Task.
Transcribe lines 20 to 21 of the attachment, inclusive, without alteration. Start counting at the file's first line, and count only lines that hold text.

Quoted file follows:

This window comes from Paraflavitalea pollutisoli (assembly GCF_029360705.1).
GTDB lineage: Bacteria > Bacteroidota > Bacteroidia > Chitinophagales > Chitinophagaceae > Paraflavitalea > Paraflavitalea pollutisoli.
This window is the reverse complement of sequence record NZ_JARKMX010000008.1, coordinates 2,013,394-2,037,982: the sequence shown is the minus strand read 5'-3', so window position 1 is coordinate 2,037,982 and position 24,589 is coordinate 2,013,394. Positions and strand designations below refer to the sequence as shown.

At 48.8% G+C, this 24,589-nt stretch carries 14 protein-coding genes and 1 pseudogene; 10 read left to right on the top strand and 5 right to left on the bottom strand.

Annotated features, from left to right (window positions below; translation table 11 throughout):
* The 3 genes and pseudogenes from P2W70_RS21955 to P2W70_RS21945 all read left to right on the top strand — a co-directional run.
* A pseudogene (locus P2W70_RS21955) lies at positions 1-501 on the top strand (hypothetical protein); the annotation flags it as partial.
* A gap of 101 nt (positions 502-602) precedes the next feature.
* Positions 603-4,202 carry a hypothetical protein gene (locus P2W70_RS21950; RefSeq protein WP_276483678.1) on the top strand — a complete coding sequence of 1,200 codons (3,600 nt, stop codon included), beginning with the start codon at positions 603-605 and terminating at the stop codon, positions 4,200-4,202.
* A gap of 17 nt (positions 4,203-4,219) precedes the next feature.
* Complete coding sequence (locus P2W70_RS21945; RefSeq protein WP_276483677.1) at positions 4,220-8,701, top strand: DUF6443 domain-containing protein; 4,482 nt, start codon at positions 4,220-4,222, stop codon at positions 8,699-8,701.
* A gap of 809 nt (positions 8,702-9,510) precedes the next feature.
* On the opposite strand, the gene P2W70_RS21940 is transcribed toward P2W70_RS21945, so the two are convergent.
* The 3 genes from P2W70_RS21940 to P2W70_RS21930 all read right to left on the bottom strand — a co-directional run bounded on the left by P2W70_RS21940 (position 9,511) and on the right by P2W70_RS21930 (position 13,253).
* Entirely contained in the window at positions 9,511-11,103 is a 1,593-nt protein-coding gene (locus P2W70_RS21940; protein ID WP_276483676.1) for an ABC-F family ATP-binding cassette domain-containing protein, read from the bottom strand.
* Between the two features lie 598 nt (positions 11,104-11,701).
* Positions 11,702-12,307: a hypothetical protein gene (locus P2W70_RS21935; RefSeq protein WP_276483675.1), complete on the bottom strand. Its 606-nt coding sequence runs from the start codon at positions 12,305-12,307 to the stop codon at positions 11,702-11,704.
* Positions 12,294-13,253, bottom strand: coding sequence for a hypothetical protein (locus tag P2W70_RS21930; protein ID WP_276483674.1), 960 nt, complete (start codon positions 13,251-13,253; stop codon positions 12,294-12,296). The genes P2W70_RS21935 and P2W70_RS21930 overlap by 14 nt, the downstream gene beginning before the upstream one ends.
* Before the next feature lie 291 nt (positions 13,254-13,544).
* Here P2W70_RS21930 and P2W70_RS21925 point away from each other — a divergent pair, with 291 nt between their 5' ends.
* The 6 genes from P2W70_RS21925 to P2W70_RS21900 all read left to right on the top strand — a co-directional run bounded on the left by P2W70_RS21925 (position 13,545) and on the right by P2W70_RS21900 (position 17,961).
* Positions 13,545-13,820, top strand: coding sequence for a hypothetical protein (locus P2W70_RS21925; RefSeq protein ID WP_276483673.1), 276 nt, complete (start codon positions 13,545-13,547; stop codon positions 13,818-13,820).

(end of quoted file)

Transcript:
* Here P2W70_RS21930 and P2W70_RS21925 point away from each other — a divergent pair, with 291 nt between their 5' ends.
* The 6 genes from P2W70_RS21925 to P2W70_RS21900 all read left to right on the top strand — a co-directional run bounded on the left by P2W70_RS21925 (position 13,545) and on the right by P2W70_RS21900 (position 17,961).